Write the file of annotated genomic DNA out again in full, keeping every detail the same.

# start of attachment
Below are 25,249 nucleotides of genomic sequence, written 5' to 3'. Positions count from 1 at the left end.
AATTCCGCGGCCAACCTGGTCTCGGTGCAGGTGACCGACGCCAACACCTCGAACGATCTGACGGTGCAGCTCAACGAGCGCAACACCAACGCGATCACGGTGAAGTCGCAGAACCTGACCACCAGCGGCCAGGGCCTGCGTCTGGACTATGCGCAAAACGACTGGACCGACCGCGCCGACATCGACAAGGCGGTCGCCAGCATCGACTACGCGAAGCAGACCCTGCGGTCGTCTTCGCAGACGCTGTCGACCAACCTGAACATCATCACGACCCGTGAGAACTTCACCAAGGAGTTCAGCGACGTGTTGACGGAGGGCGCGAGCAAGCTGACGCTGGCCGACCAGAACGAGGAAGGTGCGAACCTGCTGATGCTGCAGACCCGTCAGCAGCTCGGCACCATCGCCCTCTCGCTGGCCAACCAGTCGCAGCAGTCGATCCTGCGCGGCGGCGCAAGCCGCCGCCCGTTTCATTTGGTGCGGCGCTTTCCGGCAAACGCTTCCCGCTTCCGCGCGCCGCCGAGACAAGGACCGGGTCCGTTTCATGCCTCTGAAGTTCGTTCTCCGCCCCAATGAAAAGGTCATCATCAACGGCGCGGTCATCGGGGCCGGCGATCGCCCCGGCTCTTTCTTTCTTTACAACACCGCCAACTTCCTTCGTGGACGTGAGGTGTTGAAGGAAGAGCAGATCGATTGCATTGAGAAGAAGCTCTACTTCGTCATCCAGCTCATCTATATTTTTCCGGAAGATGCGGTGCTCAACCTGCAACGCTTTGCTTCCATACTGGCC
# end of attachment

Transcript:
Below are 25,249 nucleotides of genomic sequence, written 5' to 3'. Positions count from 1 at the left end.
AATTCCGCGGCCAACCTGGTCTCGGTGCAGGTGACCGACGCCAACACCTCGAACGATCTGACGGTGCAGCTCAACGAGCGCAACACCAACGCGATCACGGTGAAGTCGCAGAACCTGACCACCAGCGGCCAGGGCCTGCGTCTGGACTATGCGCAAAACGACTGGACCGACCGCGCCGACATCGACAAGGCGGTCGCCAGCATCGACTACGCGAAGCAGACCCTGCGGTCGTCTTCGCAGACGCTGTCGACCAACCTGAACATCATCACGACCCGTGAGAACTTCACCAAGGAGTTCAGCGACGTGTTGACGGAGGGCGCGAGCAAGCTGACGCTGGCCGACCAGAACGAGGAAGGTGCGAACCTGCTGATGCTGCAGACCCGTCAGCAGCTCGGCACCATCGCCCTCTCGCTGGCCAACCAGTCGCAGCAGTCGATCCTGCGCGGCGGCGCAAGCCGCCGCCCGTTTCATTTGGTGCGGCGCTTTCCGGCAAACGCTTCCCGCTTCCGCGCGCCGCCGAGACAAGGACCGGGTCCGTTTCATGCCTCTGAAGTTCGTTCTCCGCCCCAATGAAAAGGTCATCATCAACGGCGCGGTCATCGGGGCCGGCGATCGCCCCGGCTCTTTCTTTCTTTACAACACCGCCAACTTCCTTCGTGGACGTGAGGTGTTGAAGGAAGAGCAGATCGATTGCATTGAGAAGAAGCTCTACTTCGTCATCCAGCTCATCTATATTTTTCCGGAAGATGCGGTGCTCAACCTGCAACGCTTTGCTTCCATACTGGCC